Hell & Back has a similar vibe to the opening two numbers on the album, but it is a little slower and heavier. The guitar work is very simple but the chugging power chords create an ominous feeling and Halford used the more evil end of his vocal range to create quite a bit of emotion on this relatively simple tune. Metalizer is the next highlight. It is a much faster song with some almost thrashy guitar patterns backed up by some good double bass drumming. It would be even better if the drums were more prominent though! Halford uses some excellent elongated notes in the chorus which sound great over the fast guitars. There are certainly better songs on the album, but this song's muscular riffing and almost bone-headed energy definitely has something appealing about it. Classic metal for the old school fans! Crossfire harks back to the band's early days with a focus on bluesy guitar patterns and some effect-laden bass playing that sounds like something from an early Black Sabbath album. The song's main riff has sounds like something Jimi Hendrix might have written if he wanted to move in a heavier direction and the guitar solos have just enough wah on them to sound a little like they have come from a Thin Lizzy album. There are lots of old school sounds going on throughout this song, and it works really well to tie them all together into a coherent piece of music. The next highlight is Battle Cry which is another Painkiller throwback. It contains my favourite riff on the album, as the guitar pattern during the chorus really is fantastic! The verses have a good amount of energy to them but the choruses, backed up by that excellent riff, are worth the price of admission alone. This is another of the album's songs that really stands out to me, and a really fast guitar solo is the icing on the cake. The album comes to an end in a slightly strange way with the slow and moody ballad Beginning of the End. Again, it has the bluesy elements of their earliest material, but there is something very dark about this number. After an album as full-on as this one, this song works really well to add a reflective coda to the end. It is a surprisingly strong song too, and actually is a very fitting closing number. Overall, Redeemer of Souls is an extremely solid album from a band that has done so much for the metal genre over the years. Last year, Black Sabbath's 13 was the must-have classic metal release, and this year Redeemer if Souls have that accolade!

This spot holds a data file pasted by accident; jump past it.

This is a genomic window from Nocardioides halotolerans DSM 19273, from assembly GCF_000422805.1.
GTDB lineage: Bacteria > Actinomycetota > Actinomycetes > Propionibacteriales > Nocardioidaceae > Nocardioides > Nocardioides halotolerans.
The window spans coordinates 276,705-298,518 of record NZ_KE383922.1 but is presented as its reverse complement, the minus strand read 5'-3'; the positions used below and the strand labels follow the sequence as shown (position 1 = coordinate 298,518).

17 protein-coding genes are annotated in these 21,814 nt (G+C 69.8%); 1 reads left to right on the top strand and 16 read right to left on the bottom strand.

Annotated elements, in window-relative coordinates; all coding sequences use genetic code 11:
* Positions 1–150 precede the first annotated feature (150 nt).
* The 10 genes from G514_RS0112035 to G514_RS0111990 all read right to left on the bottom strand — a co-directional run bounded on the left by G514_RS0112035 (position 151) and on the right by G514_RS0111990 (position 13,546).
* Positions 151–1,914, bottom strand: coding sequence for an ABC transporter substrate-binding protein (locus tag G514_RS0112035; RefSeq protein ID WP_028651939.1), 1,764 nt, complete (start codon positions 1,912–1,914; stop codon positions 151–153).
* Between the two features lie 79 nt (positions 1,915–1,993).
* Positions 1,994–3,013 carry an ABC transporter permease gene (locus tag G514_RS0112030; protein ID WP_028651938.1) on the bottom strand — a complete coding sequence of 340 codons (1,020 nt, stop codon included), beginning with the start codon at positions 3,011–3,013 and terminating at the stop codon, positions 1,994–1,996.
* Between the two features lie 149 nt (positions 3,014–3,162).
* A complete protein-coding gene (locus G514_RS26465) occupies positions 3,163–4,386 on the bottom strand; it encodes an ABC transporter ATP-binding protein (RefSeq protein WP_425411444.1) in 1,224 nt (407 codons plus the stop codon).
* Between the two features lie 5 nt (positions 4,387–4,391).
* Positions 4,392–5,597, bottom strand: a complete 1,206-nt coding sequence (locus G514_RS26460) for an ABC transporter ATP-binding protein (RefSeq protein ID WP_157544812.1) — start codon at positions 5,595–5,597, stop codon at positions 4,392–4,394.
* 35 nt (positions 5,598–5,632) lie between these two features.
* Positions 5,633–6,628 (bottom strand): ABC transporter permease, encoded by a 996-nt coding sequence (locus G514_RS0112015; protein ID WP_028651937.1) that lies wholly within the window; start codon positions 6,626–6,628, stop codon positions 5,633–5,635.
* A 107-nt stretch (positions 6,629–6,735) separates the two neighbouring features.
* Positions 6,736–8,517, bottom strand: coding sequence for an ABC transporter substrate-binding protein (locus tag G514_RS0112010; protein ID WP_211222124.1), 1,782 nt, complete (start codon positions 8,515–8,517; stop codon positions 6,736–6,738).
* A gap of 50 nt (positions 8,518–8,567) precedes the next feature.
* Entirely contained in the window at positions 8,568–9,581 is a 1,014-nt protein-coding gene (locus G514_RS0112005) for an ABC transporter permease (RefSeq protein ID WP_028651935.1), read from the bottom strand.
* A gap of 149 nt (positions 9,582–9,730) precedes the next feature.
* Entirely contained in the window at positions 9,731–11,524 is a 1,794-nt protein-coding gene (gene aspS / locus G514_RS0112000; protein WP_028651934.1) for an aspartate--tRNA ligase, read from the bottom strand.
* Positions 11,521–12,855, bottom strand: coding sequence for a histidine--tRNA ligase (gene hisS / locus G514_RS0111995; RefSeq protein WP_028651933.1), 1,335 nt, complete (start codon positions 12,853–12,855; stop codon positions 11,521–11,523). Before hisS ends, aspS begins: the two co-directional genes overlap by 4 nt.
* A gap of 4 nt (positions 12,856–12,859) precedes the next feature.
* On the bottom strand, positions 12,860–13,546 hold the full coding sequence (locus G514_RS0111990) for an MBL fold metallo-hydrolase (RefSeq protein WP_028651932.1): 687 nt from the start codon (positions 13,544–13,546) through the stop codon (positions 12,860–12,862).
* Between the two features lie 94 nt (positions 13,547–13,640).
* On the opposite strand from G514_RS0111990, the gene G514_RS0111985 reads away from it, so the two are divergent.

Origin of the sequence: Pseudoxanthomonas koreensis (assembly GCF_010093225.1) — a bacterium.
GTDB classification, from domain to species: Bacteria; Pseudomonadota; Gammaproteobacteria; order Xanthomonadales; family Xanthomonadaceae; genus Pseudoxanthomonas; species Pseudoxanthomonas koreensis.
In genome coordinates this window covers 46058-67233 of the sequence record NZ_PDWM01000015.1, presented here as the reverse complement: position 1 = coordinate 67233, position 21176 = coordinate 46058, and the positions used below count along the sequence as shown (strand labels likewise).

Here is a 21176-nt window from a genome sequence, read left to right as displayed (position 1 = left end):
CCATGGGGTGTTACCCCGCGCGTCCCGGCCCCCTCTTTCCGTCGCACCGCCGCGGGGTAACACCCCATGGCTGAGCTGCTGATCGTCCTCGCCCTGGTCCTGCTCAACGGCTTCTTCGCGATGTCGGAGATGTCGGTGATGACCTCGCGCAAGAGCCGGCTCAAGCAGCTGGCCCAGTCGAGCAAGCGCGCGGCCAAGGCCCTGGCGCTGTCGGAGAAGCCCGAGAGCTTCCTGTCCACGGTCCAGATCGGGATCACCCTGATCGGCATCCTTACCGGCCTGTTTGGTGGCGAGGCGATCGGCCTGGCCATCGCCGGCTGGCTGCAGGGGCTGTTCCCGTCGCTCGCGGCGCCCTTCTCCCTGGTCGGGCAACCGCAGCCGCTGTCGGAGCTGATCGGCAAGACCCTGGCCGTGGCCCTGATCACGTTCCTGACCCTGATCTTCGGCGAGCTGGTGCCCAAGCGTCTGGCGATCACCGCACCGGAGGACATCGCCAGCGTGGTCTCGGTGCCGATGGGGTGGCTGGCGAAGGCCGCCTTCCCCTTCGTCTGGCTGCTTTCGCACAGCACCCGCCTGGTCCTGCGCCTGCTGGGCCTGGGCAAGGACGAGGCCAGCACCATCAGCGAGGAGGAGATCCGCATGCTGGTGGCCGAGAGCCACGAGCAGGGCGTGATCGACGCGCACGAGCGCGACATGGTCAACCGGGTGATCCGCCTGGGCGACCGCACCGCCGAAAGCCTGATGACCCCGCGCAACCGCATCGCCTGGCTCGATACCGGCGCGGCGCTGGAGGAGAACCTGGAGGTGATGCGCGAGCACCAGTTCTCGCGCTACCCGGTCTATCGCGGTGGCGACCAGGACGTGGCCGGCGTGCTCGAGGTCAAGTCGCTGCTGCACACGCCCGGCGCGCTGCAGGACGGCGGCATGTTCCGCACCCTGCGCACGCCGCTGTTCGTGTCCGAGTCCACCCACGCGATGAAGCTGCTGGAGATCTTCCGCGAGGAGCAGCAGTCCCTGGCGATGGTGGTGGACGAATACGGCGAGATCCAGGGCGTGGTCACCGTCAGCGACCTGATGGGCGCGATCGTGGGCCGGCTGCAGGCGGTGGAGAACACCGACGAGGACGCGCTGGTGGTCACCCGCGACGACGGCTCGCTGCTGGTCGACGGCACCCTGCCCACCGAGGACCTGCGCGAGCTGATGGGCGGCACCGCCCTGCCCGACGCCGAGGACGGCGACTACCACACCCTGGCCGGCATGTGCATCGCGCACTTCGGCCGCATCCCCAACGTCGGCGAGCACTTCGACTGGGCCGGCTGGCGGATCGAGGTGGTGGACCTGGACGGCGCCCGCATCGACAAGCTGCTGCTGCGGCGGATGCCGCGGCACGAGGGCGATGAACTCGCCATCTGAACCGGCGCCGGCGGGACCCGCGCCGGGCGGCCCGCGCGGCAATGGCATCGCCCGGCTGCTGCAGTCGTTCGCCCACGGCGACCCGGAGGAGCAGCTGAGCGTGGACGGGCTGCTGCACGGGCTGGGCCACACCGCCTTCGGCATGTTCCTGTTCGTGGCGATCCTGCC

The album was released on 14th July 2014 via Columbia Records. Below is the band's promotional sound clip for Redeemer of Souls.

No comments:

Post a Comment